“The U.S. deeply values its long-standing relationship with Afghanistan. We are fighting shoulder-to-shoulder with Afghan security forces to stabilize the country and defeat terrorist threats, and at the same time we are working together toward bringing an end to the war,” the official said.
They said Khalilzad and his team “are working to bring together various stakeholders, including the Afghan government, a broad range of Afghan political and civil society leaders, and the Taliban, so they can reach a political settlement that will bring an end to the conflict.”
Mohib repeatedly rejected the prospect of such a draft agreement given the Afghan government’s lack of participation in the process.
“Our understanding is even if there is a deal, it’s a bad deal,” he said Thursday.
“You cannot get a cat to guard your milk. The Taliban and terrorism – it’s one DNA,” he said Wednesday in remarks at the Hudson Institute. “We’re protecting our values, our freedoms and we will not allow someone – an individual’s rushed agreement – to put that in jeopardy.”
Mohib asked on Thursday why the government only gets “information by tweets,” and said that being kept “in the dark” could have serious security implications.
“Right now we have nothing to tell our security forces. What am I supposed to tell my security forces? What are they fighting for? How am I supposed to convince them that they are not being sold out?” Mohib said. “What Zal (Khalilzad) is doing is threatening US security officials in Afghanistan because he is — he is displaying to them that there is disrespect for the Afghan government, that the enemy that they are fighting with is one that they are colluding and conspiring.”
Mohib’s predecessor Haneef Atmar, who is running in the upcoming Afghan presidential elections, criticized the remarks as “misguided & against our national interests.”
“The efforts by (Khalilzad) & the progress achieved in the #DohaTalks have opened a historic window for peace,” he wrote on Twitter Thursday. Achieving lasting peace won’t be easy. It will require us all to set petty political interests aside, unite behind a truly inclusive intra-Afghan agenda & strive for best negotiated settlement for Afghanistan. The Govt should lead and assist this effort instead of undermining it.”
“We will protect those values whether we have our allies standing with us or not”
Mohib repeatedly said Wednesday and Thursday that the Afghan government would accept US troop withdrawal and would not seek a replacement. Mohib said that Ghani had told Pence this at the Munich Security Conference, but asked that there be discussions on how it could be done responsibly so as not to create a “security vacuum in the region.” Mohib said that Pence told Ghani that the US is not looking to withdraw.
Khalilzad, who returned to Washington Wednesday, is expected at a Pentagon tank session with Trump on Friday. A major topic of conversation is expected to be US military options for beginning a drawdown of US troops in advance of a full peace agreement. The US military is suggesting a continued focus mainly on counter-terrorism operations, according to several defense officials.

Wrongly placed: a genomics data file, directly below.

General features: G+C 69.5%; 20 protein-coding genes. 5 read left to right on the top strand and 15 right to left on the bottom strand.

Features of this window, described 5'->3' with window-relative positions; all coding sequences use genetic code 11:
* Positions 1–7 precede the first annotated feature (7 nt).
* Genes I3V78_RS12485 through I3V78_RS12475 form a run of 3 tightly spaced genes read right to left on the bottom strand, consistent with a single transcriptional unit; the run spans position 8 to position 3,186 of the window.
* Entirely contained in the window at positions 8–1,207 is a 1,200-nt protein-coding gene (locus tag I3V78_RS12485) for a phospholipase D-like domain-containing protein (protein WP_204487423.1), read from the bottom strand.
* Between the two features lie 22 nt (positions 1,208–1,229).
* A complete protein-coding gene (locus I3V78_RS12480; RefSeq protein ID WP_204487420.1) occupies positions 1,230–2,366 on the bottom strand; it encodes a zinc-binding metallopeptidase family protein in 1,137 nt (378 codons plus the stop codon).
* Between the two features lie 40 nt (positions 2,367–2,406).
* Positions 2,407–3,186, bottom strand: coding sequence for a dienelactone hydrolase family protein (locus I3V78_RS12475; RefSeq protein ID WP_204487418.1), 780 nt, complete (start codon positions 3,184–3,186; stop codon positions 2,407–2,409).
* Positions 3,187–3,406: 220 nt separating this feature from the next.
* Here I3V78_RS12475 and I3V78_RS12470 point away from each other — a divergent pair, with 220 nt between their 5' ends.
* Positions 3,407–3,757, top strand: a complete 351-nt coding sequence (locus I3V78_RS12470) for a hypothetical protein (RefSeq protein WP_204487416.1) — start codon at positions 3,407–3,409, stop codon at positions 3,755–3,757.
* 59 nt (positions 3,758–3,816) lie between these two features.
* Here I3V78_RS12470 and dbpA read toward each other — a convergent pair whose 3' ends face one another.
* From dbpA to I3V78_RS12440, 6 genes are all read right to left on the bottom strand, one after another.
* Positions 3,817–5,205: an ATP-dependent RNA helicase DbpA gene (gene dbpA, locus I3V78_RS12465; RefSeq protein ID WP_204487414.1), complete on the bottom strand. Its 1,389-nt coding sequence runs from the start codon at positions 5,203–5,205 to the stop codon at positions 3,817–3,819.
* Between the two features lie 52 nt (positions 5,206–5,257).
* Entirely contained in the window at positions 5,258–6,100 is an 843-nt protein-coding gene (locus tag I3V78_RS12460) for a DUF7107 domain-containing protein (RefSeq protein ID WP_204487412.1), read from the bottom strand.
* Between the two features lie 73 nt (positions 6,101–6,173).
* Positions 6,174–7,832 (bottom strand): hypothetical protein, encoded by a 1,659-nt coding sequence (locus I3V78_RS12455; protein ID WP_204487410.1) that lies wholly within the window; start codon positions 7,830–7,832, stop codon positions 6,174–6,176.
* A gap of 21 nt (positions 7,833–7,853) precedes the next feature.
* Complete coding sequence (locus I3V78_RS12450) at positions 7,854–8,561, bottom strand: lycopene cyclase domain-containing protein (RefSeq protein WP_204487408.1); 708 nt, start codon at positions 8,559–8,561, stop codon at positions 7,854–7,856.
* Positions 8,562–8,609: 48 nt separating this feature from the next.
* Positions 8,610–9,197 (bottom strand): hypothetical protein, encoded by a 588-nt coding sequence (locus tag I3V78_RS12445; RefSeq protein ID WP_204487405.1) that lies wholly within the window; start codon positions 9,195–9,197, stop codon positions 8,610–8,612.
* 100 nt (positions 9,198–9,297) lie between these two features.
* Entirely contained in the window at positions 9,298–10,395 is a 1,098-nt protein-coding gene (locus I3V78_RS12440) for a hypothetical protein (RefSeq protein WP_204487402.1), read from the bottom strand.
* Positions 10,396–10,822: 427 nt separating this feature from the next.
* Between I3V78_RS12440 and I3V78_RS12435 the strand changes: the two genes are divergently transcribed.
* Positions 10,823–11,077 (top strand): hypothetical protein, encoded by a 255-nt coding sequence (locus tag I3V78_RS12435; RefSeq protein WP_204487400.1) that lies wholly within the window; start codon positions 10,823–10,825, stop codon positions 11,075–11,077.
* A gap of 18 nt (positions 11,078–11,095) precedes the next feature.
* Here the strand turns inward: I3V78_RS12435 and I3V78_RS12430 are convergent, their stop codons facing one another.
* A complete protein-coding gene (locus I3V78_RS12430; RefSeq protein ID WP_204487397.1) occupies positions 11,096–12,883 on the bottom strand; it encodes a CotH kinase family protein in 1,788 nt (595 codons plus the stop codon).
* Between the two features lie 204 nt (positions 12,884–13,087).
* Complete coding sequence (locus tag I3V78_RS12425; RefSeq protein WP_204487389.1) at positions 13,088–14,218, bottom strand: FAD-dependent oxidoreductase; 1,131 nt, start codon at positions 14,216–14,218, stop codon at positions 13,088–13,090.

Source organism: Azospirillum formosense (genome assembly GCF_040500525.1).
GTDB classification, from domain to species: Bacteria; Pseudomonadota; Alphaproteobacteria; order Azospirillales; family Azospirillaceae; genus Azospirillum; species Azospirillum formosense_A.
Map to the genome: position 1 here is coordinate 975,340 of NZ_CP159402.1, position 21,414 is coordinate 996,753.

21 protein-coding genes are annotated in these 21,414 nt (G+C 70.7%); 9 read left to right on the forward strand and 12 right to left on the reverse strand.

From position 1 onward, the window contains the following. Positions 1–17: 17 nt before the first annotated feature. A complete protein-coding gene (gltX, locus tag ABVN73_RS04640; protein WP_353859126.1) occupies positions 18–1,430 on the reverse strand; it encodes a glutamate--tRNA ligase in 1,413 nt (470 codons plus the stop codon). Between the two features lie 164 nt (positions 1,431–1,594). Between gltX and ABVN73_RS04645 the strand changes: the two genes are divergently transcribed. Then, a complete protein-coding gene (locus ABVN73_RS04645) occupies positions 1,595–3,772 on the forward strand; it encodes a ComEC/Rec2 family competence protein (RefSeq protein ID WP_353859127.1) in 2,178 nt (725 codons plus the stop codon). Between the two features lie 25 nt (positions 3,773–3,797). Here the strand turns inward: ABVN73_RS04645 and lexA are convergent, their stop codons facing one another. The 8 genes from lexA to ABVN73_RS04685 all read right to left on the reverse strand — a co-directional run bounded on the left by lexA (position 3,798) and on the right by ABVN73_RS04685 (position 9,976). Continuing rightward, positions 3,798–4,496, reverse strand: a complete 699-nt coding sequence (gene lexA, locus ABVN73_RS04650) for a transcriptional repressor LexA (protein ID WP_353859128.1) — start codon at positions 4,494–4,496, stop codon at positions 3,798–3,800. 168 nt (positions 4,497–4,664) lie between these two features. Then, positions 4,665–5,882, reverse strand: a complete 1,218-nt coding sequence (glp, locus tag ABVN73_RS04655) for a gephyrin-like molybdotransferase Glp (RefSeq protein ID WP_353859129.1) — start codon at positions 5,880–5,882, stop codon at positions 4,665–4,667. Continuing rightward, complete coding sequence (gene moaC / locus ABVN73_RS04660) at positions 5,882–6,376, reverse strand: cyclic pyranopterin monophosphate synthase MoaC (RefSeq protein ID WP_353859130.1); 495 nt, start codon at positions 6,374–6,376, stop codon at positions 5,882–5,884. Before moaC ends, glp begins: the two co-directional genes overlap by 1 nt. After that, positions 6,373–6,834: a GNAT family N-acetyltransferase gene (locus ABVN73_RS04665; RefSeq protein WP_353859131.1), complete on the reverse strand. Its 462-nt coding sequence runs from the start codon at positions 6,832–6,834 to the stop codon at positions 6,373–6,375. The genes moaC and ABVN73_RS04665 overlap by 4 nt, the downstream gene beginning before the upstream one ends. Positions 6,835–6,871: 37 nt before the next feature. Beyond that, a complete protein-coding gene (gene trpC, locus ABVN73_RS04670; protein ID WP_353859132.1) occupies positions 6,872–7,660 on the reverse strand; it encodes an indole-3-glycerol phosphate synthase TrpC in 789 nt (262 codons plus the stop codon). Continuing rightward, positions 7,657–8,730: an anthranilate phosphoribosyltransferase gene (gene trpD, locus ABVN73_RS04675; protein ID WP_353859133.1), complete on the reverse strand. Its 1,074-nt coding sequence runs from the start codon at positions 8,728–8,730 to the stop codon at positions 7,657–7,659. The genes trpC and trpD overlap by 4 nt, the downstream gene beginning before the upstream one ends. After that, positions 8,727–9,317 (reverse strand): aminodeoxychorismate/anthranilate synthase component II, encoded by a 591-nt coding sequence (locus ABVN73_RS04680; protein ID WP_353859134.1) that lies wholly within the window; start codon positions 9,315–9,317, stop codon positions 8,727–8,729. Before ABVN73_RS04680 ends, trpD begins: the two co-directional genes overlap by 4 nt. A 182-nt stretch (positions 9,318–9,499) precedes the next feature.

Last week, Gen. Joseph Votel, the top US general in the Middle East, told the House Armed Services Committee that the Pentagon has not been directed to withdraw troops. Moreover, he said that the conditions of the current political reconciliation process “don’t merit” a withdrawal.
“My advice is that any decision to reduce forces in Afghanistan should be done in full consultation with our coalition partners, and of course the government of Afghanistan, and should pivot off political progress and the reconciliation process,” Votel said.
The Afghan government’s relations with the Trump administration have been on the rocks for quite some time. Afghan officials are frustrated that Ghani has still not been invited to the White House, two years into the Trump presidency. That visit was supposed to happen last fall, around the time of the UN General Assembly, but it did not take place – partially due to the upcoming US midterms.
Yet even after the midterms nothing was planned. Ghani wrote a letter to Trump earlier this year inviting him to visit Kabul to discuss, among other things, how to cut the cost of the US presence in Afghanistan. Since receiving that letter Trump has not made the visit, nor has Secretary of State Mike Pompeo. Pompeo did make a refueling stop in Kabul on his was to Hanoi, but didn’t make time to visit with any Afghan government officials.
Mohib said Thursday that now that Khalilzad is on the job, relations are even worse. He said that even his US counterpart, National Security Adviser John Bolton, would not guarantee him a meeting during his visit to Washington.
The Afghan government is also keeping a close eye on Pakistan, who they believe to have a more full understanding of the US-Taliban talks, which puts them in a position of power. They see the Pakistanis as harboring and supporting terrorism in Afghanistan — and that includes the Taliban themselves. Mohib was clear in stating that the Taliban are terrorists and suggested they would not be pressured into an agreement for the sake of expediency or for keeping US troops in the country.
“We will do with what we can. We have a reason for where we are and what we’re fighting for. We’re not fighting because someone else is telling us to. We’re protecting our values, our freedoms and we will not allow someone – an individual’s rushed agreement – to put that in jeopardy,” he said Wednesday. “We will protect those values whether we have our allies standing with us or not.”
CNN’s Barbara Starr and Ryan Browne contributed to this report.